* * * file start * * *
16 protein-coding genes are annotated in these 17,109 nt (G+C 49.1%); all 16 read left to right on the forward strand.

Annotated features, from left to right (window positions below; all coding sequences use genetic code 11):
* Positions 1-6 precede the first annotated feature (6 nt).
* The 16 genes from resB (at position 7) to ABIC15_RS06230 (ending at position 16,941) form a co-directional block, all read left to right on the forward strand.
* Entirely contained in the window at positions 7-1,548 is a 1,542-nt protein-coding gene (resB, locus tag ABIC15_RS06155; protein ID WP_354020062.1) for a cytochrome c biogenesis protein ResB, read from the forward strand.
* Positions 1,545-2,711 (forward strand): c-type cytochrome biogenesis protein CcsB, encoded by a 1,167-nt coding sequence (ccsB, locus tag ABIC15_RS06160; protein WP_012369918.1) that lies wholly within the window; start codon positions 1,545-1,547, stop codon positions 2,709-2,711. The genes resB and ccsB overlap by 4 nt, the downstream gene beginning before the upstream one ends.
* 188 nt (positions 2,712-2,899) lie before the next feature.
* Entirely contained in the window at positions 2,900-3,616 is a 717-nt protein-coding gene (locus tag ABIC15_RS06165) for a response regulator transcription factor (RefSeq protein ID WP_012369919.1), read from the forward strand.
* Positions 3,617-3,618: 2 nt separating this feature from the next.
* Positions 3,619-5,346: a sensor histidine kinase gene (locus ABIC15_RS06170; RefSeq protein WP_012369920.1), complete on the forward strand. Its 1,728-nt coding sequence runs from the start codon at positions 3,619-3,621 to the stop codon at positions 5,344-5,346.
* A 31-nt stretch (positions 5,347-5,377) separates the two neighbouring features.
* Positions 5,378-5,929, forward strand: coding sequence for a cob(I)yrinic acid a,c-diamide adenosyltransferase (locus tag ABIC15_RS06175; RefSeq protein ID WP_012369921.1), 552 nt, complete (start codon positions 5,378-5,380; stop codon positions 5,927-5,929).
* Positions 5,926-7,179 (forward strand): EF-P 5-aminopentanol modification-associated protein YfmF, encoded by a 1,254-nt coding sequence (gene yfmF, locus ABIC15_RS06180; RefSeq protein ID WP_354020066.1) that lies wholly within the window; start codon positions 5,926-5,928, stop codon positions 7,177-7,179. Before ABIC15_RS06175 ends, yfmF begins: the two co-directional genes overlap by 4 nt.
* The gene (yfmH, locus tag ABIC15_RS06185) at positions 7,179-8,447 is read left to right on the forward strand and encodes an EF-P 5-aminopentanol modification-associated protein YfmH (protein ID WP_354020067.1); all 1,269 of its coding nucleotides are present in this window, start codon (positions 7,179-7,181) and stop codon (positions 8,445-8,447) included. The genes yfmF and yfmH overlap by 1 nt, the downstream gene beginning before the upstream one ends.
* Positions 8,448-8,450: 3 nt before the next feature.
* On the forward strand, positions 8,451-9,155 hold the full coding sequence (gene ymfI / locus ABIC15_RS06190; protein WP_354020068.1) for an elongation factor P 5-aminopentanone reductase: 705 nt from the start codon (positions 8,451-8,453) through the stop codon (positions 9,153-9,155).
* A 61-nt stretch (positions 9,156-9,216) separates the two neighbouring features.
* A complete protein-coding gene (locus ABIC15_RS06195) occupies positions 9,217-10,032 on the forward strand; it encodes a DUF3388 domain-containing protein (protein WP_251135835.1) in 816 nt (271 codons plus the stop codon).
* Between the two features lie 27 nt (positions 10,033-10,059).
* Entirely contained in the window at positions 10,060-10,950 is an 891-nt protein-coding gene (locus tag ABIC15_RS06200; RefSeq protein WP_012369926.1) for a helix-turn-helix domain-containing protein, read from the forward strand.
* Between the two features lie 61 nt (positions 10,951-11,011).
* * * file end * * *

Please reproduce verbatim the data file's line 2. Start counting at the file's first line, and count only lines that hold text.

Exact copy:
Annotated features, from left to right (window positions below; all coding sequences use genetic code 11):